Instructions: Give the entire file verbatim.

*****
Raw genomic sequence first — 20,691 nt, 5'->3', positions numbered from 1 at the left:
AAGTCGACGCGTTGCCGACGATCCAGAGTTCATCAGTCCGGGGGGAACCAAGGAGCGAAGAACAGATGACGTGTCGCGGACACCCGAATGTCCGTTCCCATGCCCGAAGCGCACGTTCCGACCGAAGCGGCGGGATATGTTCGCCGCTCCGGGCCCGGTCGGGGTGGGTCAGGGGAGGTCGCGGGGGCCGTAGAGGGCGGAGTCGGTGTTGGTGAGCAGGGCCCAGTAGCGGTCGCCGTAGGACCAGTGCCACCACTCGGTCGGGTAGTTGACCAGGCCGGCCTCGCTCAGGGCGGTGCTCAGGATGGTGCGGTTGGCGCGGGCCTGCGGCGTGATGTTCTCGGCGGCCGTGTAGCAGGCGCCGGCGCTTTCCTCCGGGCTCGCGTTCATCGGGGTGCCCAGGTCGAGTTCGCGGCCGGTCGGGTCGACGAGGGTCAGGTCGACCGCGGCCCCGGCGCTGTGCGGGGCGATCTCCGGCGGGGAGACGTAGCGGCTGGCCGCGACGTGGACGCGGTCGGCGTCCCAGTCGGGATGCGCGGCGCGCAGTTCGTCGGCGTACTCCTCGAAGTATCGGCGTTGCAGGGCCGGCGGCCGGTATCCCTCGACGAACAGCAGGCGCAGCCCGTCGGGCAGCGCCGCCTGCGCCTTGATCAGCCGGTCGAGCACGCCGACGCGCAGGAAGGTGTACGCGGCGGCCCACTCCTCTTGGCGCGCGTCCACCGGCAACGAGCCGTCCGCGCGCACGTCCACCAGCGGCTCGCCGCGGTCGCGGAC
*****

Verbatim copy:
Raw genomic sequence first — 20,691 nt, 5'->3', positions numbered from 1 at the left:
AAGTCGACGCGTTGCCGACGATCCAGAGTTCATCAGTCCGGGGGGAACCAAGGAGCGAAGAACAGATGACGTGTCGCGGACACCCGAATGTCCGTTCCCATGCCCGAAGCGCACGTTCCGACCGAAGCGGCGGGATATGTTCGCCGCTCCGGGCCCGGTCGGGGTGGGTCAGGGGAGGTCGCGGGGGCCGTAGAGGGCGGAGTCGGTGTTGGTGAGCAGGGCCCAGTAGCGGTCGCCGTAGGACCAGTGCCACCACTCGGTCGGGTAGTTGACCAGGCCGGCCTCGCTCAGGGCGGTGCTCAGGATGGTGCGGTTGGCGCGGGCCTGCGGCGTGATGTTCTCGGCGGCCGTGTAGCAGGCGCCGGCGCTTTCCTCCGGGCTCGCGTTCATCGGGGTGCCCAGGTCGAGTTCGCGGCCGGTCGGGTCGACGAGGGTCAGGTCGACCGCGGCCCCGGCGCTGTGCGGGGCGATCTCCGGCGGGGAGACGTAGCGGCTGGCCGCGACGTGGACGCGGTCGGCGTCCCAGTCGGGATGCGCGGCGCGCAGTTCGTCGGCGTACTCCTCGAAGTATCGGCGTTGCAGGGCCGGCGGCCGGTATCCCTCGACGAACAGCAGGCGCAGCCCGTCGGGCAGCGCCGCCTGCGCCTTGATCAGCCGGTCGAGCACGCCGACGCGCAGGAAGGTGTACGCGGCGGCCCACTCCTCTTGGCGCGCGTCCACCGGCAACGAGCCGTCCGCGCGCACGTCCACCAGCGGCTCGCCGCGGTCGCGGAC